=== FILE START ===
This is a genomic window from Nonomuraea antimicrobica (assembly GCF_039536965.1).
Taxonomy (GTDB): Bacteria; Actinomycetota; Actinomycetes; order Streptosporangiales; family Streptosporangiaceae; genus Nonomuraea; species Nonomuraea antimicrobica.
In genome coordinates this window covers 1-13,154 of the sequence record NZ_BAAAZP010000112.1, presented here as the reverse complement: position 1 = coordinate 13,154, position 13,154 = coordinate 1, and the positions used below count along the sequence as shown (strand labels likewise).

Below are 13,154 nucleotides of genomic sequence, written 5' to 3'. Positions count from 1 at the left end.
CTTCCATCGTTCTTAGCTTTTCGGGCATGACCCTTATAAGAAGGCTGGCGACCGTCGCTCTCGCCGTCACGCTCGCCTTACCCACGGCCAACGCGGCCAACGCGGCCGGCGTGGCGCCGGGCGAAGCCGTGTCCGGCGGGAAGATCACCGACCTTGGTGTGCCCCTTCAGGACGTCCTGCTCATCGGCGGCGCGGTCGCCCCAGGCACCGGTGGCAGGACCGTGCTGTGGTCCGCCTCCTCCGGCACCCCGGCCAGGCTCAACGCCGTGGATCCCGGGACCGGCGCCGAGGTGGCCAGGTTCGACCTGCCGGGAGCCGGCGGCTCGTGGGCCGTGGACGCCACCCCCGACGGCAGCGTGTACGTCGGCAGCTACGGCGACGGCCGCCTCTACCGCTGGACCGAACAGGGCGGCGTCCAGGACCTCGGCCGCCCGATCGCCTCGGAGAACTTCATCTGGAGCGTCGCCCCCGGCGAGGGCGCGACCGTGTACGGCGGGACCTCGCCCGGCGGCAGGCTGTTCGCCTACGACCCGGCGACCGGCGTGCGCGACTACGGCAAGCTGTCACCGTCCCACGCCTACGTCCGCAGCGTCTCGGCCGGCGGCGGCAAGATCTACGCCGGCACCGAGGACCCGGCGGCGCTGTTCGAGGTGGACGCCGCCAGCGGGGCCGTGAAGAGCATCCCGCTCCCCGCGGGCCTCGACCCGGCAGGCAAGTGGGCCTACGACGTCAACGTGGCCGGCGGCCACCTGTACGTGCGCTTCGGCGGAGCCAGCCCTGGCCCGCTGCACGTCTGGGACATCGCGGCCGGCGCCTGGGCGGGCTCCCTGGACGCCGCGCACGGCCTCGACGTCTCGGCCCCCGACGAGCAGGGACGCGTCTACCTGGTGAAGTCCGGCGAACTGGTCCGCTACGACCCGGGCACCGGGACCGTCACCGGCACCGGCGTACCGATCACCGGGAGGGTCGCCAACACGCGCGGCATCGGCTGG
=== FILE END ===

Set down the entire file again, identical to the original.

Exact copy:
This is a genomic window from Nonomuraea antimicrobica (assembly GCF_039536965.1).
Taxonomy (GTDB): Bacteria; Actinomycetota; Actinomycetes; order Streptosporangiales; family Streptosporangiaceae; genus Nonomuraea; species Nonomuraea antimicrobica.
In genome coordinates this window covers 1-13,154 of the sequence record NZ_BAAAZP010000112.1, presented here as the reverse complement: position 1 = coordinate 13,154, position 13,154 = coordinate 1, and the positions used below count along the sequence as shown (strand labels likewise).

Below are 13,154 nucleotides of genomic sequence, written 5' to 3'. Positions count from 1 at the left end.
CTTCCATCGTTCTTAGCTTTTCGGGCATGACCCTTATAAGAAGGCTGGCGACCGTCGCTCTCGCCGTCACGCTCGCCTTACCCACGGCCAACGCGGCCAACGCGGCCGGCGTGGCGCCGGGCGAAGCCGTGTCCGGCGGGAAGATCACCGACCTTGGTGTGCCCCTTCAGGACGTCCTGCTCATCGGCGGCGCGGTCGCCCCAGGCACCGGTGGCAGGACCGTGCTGTGGTCCGCCTCCTCCGGCACCCCGGCCAGGCTCAACGCCGTGGATCCCGGGACCGGCGCCGAGGTGGCCAGGTTCGACCTGCCGGGAGCCGGCGGCTCGTGGGCCGTGGACGCCACCCCCGACGGCAGCGTGTACGTCGGCAGCTACGGCGACGGCCGCCTCTACCGCTGGACCGAACAGGGCGGCGTCCAGGACCTCGGCCGCCCGATCGCCTCGGAGAACTTCATCTGGAGCGTCGCCCCCGGCGAGGGCGCGACCGTGTACGGCGGGACCTCGCCCGGCGGCAGGCTGTTCGCCTACGACCCGGCGACCGGCGTGCGCGACTACGGCAAGCTGTCACCGTCCCACGCCTACGTCCGCAGCGTCTCGGCCGGCGGCGGCAAGATCTACGCCGGCACCGAGGACCCGGCGGCGCTGTTCGAGGTGGACGCCGCCAGCGGGGCCGTGAAGAGCATCCCGCTCCCCGCGGGCCTCGACCCGGCAGGCAAGTGGGCCTACGACGTCAACGTGGCCGGCGGCCACCTGTACGTGCGCTTCGGCGGAGCCAGCCCTGGCCCGCTGCACGTCTGGGACATCGCGGCCGGCGCCTGGGCGGGCTCCCTGGACGCCGCGCACGGCCTCGACGTCTCGGCCCCCGACGAGCAGGGACGCGTCTACCTGGTGAAGTCCGGCGAACTGGTCCGCTACGACCCGGGCACCGGGACCGTCACCGGCACCGGCGTACCGATCACCGGGAGGGTCGCCAACACGCGCGGCATCGGCTGG